But she wasn’t sure she could actually succeed in fish farming.
With no capital, little to no business experience, the odds were against her. ‘
That was when she came across the OLEJU program. She found our business material on how rural women could start their own venture and succeed at it.
She read all the materials and attended some of our events as well. She would later attest that this empowering process was the start of her transformation journey.
At the OLEJU training, she learned about financial planning, how to start a business with little or no capital, financial records and business intelligence, scaling, and sustainability, among other important lessons.
Little by little, the pieces were coming together in her mind about how she could launch her fish farming idea. She also learned: instead of waiting for some big capital, she could actually start by saving just any amount.
At the time, all she could afford was ₦100 daily, and, in less than three weeks, after applying the information on how to raise funds for a business idea, she had saved up to ₦1,500 – just enough funds to purchase some fingerlings for a start.
When it comes to starting a business, the conditions will never be perfect enough and things would not always add up. Comfort knew this well, so she went ahead with the little capital she could gather.
She also applied the lesson on being creative—i.e., finding new and simple solutions to existing problems.
In place of a pond or tank, she used a big drum at home. That wasn’t all, she went further to reduce cost—another of the lessons she learned from the OLEJU Rural Women Entrepreneurship Hub training.
She learned to produce her homemade chicken feeds, instead of buying at the market.
This reduced her production costs and increased her revenue significantly. No doubt, Comfort was on her way to building a business she could scale in the future, in a sustainable way.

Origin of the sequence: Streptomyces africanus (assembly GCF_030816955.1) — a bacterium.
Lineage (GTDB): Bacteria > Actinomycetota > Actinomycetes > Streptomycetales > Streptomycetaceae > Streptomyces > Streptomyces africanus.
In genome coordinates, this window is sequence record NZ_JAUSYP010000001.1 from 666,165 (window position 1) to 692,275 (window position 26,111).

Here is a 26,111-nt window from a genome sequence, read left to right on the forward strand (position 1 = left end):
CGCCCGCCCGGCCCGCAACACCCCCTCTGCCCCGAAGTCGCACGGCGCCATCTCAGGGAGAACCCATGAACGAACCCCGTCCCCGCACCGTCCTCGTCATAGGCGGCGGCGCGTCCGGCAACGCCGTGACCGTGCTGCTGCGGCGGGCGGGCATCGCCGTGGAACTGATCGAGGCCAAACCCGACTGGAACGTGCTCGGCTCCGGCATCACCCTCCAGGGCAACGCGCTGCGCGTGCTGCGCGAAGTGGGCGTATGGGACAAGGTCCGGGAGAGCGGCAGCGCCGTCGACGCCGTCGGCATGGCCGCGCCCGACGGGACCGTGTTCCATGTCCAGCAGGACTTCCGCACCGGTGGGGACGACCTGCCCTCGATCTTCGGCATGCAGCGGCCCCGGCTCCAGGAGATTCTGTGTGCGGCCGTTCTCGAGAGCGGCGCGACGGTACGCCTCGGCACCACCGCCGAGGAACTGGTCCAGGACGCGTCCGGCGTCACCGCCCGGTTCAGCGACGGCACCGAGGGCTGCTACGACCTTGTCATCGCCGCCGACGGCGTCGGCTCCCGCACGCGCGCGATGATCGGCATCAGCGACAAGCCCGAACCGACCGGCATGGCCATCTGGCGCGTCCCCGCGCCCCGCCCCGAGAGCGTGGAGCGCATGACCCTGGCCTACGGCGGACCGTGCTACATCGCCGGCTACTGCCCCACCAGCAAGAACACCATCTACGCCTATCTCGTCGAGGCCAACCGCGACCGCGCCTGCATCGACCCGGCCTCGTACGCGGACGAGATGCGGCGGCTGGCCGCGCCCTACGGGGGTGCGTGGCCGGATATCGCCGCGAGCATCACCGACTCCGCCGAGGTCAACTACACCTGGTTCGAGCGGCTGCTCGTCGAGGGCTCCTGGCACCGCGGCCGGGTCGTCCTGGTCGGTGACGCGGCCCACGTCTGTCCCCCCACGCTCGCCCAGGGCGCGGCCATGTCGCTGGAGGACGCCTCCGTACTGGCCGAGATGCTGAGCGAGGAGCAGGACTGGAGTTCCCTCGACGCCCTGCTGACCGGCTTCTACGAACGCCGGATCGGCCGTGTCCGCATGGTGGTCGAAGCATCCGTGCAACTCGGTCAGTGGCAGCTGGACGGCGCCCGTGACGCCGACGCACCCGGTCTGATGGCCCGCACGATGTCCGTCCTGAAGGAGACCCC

Utilizing the lessons on business management and financial recordkeeping, Comfort painstakingly documented every penny that went in and out of the business using our business Development worksheet template.
At the season’s end, Comfort’s harvest sales yielded ₦26,500. Thanks to our record format, it was easy for her to pinpoint her entire expenses and revenue generated, plus all costs in-between.
It didn’t end here. Comfort also received training on how to pitch for funding. So, using the information from her financial record, Comfort pitched convincingly at one of our funding programs, among other women, where she won her first grant of ₦50,000 to boost her micro business.
Scaling was another important lesson Comfort had acquired, which she used so well in becoming a medium-sized business that could train other people in the trade.
Comfort went on to grow her business using the same financial accountability method and eventually got a loan of ₦200,000 from a local microfinance bank using her business records as proof alongside our support and reference.
This is our intent in putting together the Business Development Toolkit. It is our aim that more women can access this information and get empowered to launch, grow and scale their ventures.
We simplify core business lessons for rural women entrepreneurs to enable them to start and thrive in business.
Comfort is but one among the many stories we have recorded as an organization and we believe that with this material your story can be just like Comfort
This is what drives our decision to ensure this resource gets to the hands of every woman out there who needs help starting a small business idea in a rural environment and building it into a sustainable business.